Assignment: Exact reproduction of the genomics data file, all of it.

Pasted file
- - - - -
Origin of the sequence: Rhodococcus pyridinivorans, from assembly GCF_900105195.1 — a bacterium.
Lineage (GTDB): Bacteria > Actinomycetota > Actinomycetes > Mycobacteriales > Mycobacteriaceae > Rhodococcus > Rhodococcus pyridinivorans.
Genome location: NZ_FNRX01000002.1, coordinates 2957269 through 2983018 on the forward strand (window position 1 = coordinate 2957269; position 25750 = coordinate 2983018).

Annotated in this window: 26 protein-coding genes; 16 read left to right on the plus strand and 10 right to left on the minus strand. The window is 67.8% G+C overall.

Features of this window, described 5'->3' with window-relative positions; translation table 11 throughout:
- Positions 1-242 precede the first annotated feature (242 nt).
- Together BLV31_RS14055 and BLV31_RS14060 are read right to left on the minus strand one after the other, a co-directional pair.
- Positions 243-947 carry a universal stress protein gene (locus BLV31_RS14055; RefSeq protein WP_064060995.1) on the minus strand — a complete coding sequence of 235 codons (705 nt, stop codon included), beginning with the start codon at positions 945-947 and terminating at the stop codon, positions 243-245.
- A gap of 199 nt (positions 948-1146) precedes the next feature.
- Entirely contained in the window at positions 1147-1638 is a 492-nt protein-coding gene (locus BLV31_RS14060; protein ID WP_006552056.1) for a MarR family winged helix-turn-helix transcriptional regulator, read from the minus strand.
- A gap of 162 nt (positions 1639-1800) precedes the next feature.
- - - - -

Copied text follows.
Origin of the sequence: Rhodococcus pyridinivorans, from assembly GCF_900105195.1 — a bacterium.
Lineage (GTDB): Bacteria > Actinomycetota > Actinomycetes > Mycobacteriales > Mycobacteriaceae > Rhodococcus > Rhodococcus pyridinivorans.
Genome location: NZ_FNRX01000002.1, coordinates 2957269 through 2983018 on the forward strand (window position 1 = coordinate 2957269; position 25750 = coordinate 2983018).

Annotated in this window: 26 protein-coding genes; 16 read left to right on the plus strand and 10 right to left on the minus strand. The window is 67.8% G+C overall.

Features of this window, described 5'->3' with window-relative positions; translation table 11 throughout:
- Positions 1-242 precede the first annotated feature (242 nt).
- Together BLV31_RS14055 and BLV31_RS14060 are read right to left on the minus strand one after the other, a co-directional pair.
- Positions 243-947 carry a universal stress protein gene (locus BLV31_RS14055; RefSeq protein WP_064060995.1) on the minus strand — a complete coding sequence of 235 codons (705 nt, stop codon included), beginning with the start codon at positions 945-947 and terminating at the stop codon, positions 243-245.
- A gap of 199 nt (positions 948-1146) precedes the next feature.
- Entirely contained in the window at positions 1147-1638 is a 492-nt protein-coding gene (locus BLV31_RS14060; protein ID WP_006552056.1) for a MarR family winged helix-turn-helix transcriptional regulator, read from the minus strand.
- A gap of 162 nt (positions 1639-1800) precedes the next feature.